Josip Broz Tito

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marshal Josip Broz

Croatian: Maršal
Also Known As: "Tito", "Predsjednik Jugoslavije"
Birthplace: Kumrovec, Općina Kumrovec, Krapinsko-zagorska županija, Croatia
Death: May 04, 1980 (87)
Ljubljana, Ljubljana, Slovenia
Place of Burial: Beograd, Srbija
Immediate Family:

Son of Franjo Broz and Marija Broz
Husband of Jovanka Mihailova Broz
Ex-husband of Pelagija Belousova; Anna Lusi Koening and Herta Haas
Ex-partner of Davorka Zdenka Paunović
Father of Mrtvorođena Broz; Zlatica Broz; Hinko Broz; Žarko Broz; Private User and 1 other
Brother of Josipa Broz; Martin Broz; Dragutin (Karlo) Broz; Anka (Jana) Broz; Marija Broz and 9 others

Managed by: Private User
Last Updated:
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Immediate Family

About Josip Broz Tito

  • 1st President for life of Socialist Federal Republic of Yugoslavia, In office 14 January 1953 – 4 May 1980
  • 1st Secretary-General of the Non-Aligned Movement, In office 1 September 1961 – 5 October 1964
  • 22nd Prime Minister of Yugoslavia, In office 29 November 1943 – 29 June 1963
  • 1st Federal Secretary of People's Defence, In office, 7 March 1945 – 14 January 1953
  • 7th Chairman of the League of Communists of Yugoslavia, In office November 1936 – 4 May 1980
  • Born 25 May 1892, Kumrovec, Croatia-Slavonia, Croatia, Died 4 May 1980 (aged 87)
  • Spouse(s) Pelagija Broz (1919–1939), div., Herta Haas (1940–43), Jovanka Broz (1952–1980), partner Davorijanka Paunović
  • Children Zlatica Broz, Hinko Broz, Žarko Leon Broz and Aleksandar Broz
  • Occupation Machinist, revolutionary, resistance commander, statesman
  • Religion None (Atheist) (formerly Roman Catholic)

Josip Broz Tito ; born Josip Broz; ; 7 May 1892 – 4 May 1980) was a Yugoslav revolutionary and statesman.[4] While his presidency has been criticized as authoritarian. Tito was a popular public figure both in Yugoslavia and abroad, viewed as a unifying symbol for the nations of the Yugoslav federation. He gained international attention as the chief leader of the Non-Aligned Movement, working with Jawaharlal Nehru of India and Gamal Abdel Nasser of Egypt. Josip was born as the seventh child of Franjo and Marija Broz in the village of Kumrovec within Austria-Hungary (modern-day Croatia). Drafted into the army, he distinguished himself, becoming the youngest Sergeant Major in the Austro-Hungarian Army. Josip was sent to a work camp in the Ural Mountains, after being seriously wounded and captured by the Russians. He participated in the October Revolution, and later joined a Red Guard unit in Omsk. Upon his return home, Broz found himself in a newly created Kingdom of Yugoslavia, where he joined the Communist Party of Yugoslavia. He was Secretary-General (later President) of the League of Communists of Yugoslavia (1939–80), and went on to lead the World War II Yugoslav guerrilla movement, the Yugoslav Partisans (1941–45).[12] After the war, he was the Prime Minister (1943–63) and later President (1953–80) of the Socialist Federal Republic of Yugoslavia (SFRY). From 1943 to his death in 1980, he held the rank of Marshal of Yugoslavia, serving as the supreme commander of the Yugoslav military, the Yugoslav People's Army (JNA). With a highly favourable reputation abroad in both Cold War blocs, Josip Broz Tito received some 98 foreign decorations, including the Legion of Honour and the Order of the Bath. Tito was the chief architect of the "second Yugoslavia", a socialist federation that lasted from World War II until 1991. Despite being one of the founders of Cominform, he was also the first (and the only successful) Cominform member to defy Soviet hegemony. A backer of independent roads to socialism (sometimes referred to as "national communism" or "Titoism"), he was one of the main founders and promoters of the Non-Aligned Movement, and its first Secretary-General. He supported the policy of nonalignment between the two hostile blocs in the Cold War. Such successful diplomatic and economic policies allowed Tito to preside over the Yugoslav economic boom and expansion of the 1960s and '70s.[13][14][15] His internal policies included the suppression of nationalist sentiment and the promotion of the "brotherhood and unity" of the six Yugoslav nations. After Tito's death in 1980, tensions between the Yugoslav republics emerged and in 1991 the country disintegrated and went into a series of civil wars and unrest that lasted the rest of the decade and continue to impact most of the former Yugoslav republics to this day. He remains a controversial figure in the Balkans.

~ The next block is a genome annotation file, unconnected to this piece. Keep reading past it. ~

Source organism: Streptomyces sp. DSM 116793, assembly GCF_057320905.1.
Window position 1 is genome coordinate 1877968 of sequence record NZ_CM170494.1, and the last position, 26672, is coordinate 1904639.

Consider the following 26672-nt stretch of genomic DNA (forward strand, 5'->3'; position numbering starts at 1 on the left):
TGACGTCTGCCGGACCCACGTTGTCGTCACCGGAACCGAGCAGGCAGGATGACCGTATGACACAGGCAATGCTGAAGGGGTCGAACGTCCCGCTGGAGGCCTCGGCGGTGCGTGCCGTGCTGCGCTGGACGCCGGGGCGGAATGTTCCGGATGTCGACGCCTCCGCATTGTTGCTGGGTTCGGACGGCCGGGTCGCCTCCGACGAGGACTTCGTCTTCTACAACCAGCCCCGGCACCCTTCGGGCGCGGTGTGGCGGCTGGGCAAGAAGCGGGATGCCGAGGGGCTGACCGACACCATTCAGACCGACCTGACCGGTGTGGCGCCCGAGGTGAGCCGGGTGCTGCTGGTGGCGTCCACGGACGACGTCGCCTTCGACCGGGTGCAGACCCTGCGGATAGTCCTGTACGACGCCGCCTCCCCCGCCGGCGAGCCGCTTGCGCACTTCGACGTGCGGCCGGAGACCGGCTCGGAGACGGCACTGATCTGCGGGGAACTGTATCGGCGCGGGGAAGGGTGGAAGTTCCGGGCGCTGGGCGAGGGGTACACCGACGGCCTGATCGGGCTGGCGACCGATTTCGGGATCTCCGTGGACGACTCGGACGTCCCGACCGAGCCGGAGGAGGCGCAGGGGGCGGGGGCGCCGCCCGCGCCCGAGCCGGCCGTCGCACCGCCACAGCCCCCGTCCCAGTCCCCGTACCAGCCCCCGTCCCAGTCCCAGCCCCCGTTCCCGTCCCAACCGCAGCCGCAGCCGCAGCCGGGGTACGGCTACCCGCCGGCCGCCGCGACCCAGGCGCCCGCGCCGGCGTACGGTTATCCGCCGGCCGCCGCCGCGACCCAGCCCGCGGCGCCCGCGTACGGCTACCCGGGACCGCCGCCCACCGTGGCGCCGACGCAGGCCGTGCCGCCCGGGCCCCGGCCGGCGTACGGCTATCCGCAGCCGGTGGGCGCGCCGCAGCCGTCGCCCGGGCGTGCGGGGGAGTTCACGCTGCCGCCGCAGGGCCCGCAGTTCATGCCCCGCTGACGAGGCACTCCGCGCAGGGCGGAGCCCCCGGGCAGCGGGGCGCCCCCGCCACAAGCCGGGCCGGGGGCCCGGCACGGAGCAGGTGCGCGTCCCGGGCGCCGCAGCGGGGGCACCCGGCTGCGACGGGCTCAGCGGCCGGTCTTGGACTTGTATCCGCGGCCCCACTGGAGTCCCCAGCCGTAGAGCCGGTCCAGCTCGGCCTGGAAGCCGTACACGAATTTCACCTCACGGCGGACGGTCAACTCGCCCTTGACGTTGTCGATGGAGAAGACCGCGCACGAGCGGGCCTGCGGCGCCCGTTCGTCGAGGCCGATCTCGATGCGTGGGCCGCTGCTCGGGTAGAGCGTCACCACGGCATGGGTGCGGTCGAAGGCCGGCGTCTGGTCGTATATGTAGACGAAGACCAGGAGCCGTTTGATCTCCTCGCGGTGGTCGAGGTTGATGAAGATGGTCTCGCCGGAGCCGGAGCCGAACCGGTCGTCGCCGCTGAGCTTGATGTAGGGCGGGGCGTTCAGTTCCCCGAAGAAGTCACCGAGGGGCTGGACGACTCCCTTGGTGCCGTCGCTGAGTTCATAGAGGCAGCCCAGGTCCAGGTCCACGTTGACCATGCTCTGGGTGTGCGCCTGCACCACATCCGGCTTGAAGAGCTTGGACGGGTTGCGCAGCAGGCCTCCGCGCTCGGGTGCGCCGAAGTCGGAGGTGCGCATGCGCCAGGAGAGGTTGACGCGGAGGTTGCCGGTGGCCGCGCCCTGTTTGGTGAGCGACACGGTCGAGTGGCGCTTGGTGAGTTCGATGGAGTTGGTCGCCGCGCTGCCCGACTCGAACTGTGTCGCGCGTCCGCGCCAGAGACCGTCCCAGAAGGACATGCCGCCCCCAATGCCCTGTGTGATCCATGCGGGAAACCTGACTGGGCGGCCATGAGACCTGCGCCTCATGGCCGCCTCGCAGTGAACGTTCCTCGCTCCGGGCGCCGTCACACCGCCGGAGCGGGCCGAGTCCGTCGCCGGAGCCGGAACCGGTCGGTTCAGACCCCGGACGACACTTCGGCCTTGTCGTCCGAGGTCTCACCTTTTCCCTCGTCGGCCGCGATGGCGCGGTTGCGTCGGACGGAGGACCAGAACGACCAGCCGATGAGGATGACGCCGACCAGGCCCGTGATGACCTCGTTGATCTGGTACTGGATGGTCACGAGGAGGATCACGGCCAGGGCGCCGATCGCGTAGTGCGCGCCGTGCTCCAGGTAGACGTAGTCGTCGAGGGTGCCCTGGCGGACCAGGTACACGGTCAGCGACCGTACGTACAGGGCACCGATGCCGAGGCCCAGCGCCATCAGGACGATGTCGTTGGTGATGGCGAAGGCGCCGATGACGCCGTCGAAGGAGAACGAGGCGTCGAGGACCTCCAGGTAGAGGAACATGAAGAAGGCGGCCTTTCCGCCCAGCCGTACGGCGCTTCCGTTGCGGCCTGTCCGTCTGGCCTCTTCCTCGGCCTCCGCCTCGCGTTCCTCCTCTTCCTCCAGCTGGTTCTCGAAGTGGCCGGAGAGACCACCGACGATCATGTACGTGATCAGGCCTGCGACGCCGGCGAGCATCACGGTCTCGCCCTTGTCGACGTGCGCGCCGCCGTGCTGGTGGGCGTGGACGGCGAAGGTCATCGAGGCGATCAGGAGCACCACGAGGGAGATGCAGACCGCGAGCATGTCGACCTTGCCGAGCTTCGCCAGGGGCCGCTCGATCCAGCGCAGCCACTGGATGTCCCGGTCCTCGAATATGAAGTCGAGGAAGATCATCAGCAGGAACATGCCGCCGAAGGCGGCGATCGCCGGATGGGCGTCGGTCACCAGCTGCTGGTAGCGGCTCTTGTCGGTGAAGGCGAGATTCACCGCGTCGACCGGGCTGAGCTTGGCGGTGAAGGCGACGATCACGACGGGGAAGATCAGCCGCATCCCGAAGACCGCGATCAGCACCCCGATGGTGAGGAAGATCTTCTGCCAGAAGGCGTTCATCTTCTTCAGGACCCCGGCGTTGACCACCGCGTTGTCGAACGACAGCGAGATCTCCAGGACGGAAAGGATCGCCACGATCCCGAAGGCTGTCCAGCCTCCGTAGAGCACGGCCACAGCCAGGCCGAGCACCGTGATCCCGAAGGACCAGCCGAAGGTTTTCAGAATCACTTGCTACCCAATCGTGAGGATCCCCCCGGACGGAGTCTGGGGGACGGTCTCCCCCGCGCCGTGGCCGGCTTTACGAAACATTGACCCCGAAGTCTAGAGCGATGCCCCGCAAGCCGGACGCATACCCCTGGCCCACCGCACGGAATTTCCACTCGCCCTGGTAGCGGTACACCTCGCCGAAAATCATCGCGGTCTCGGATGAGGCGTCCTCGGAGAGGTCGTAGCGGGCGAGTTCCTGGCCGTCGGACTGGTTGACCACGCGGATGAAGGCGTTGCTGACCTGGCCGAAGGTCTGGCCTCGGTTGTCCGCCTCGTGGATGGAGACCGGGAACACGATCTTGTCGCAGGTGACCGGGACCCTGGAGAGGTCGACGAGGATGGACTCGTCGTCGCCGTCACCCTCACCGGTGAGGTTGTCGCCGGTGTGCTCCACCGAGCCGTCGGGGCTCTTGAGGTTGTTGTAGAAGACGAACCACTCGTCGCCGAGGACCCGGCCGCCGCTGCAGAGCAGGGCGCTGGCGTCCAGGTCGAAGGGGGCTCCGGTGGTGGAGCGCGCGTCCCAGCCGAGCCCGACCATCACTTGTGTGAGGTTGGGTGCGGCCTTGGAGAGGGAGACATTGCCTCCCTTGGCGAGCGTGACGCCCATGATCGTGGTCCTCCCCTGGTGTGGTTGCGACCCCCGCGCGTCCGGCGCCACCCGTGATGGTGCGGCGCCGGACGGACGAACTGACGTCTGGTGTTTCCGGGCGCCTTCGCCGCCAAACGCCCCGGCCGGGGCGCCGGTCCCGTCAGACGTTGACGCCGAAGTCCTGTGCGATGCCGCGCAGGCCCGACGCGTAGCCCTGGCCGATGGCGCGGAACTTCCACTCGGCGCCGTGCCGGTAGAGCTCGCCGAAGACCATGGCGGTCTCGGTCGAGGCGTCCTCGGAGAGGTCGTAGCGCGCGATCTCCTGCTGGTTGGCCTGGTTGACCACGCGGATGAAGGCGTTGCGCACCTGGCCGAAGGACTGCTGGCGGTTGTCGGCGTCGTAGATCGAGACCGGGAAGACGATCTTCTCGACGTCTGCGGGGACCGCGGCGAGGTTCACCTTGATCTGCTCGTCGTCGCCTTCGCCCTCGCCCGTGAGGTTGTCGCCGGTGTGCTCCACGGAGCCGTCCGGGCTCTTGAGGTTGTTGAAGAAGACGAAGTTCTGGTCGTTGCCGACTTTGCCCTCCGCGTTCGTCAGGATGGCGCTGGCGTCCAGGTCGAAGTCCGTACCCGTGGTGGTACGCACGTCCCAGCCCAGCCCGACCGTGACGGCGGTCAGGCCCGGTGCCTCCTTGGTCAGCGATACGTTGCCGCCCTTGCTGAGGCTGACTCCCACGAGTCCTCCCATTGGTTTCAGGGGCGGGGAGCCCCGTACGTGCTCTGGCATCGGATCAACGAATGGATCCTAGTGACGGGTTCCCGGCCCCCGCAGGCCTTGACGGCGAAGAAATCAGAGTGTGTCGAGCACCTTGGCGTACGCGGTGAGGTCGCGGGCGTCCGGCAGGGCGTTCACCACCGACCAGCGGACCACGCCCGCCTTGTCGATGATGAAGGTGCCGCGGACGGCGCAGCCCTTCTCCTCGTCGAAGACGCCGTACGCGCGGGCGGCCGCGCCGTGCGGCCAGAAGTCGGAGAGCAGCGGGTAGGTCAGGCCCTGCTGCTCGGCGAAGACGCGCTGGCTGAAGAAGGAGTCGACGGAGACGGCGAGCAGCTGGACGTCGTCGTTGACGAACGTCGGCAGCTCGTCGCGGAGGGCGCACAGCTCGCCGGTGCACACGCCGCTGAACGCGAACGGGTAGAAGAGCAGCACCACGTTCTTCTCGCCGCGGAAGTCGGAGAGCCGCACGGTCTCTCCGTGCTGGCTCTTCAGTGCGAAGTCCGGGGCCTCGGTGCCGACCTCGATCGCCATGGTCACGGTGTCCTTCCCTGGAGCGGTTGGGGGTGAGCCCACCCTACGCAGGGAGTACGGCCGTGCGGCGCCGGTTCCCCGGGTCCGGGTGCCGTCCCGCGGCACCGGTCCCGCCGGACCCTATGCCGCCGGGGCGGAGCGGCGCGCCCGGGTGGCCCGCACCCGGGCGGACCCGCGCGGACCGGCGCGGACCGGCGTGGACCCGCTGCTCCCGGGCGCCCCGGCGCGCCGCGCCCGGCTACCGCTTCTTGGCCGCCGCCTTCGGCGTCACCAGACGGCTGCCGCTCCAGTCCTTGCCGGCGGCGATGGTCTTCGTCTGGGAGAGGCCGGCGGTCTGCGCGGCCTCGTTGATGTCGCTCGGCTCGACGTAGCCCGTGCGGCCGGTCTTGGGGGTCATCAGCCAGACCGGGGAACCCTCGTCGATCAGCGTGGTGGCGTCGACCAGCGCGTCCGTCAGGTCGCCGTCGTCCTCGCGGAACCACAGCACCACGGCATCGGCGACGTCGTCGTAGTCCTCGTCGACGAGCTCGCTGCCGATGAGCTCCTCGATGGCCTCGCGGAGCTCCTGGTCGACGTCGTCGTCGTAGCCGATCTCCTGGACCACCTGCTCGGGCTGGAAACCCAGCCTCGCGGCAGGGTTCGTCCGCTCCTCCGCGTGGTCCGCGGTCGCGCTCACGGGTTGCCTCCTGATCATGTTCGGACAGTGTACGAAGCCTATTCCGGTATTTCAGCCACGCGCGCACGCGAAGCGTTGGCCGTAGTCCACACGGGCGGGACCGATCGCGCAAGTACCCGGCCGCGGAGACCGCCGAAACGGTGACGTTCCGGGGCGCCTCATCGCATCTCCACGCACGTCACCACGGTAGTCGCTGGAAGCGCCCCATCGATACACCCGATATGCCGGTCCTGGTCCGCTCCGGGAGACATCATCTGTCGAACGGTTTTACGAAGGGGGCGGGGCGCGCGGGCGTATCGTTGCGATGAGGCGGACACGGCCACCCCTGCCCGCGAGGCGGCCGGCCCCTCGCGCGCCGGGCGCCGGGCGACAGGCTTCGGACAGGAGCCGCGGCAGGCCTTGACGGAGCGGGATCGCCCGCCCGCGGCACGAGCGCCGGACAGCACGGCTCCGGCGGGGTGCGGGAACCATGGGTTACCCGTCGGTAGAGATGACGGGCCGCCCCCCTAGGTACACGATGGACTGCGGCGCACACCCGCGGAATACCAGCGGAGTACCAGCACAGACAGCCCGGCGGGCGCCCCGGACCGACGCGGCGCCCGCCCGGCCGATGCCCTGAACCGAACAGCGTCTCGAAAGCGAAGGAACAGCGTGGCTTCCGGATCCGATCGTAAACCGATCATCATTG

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Josip Broz Tito's Timeline

May 7, 1892
Kumrovec, Općina Kumrovec, Krapinsko-zagorska županija, Croatia
Zagreb, City of Zagreb, Croatia
December 24, 1921
Veliko Trojstvo, Općina Veliko Trojstvo, Bjelovar-Bilogora County, Croatia
November 17, 1922
Bjelovar, Općina Bjelovar, Bjelovar-Bilogora County, Croatia
February 2, 1924
May 4, 1980
Age 87
Ljubljana, Ljubljana, Slovenia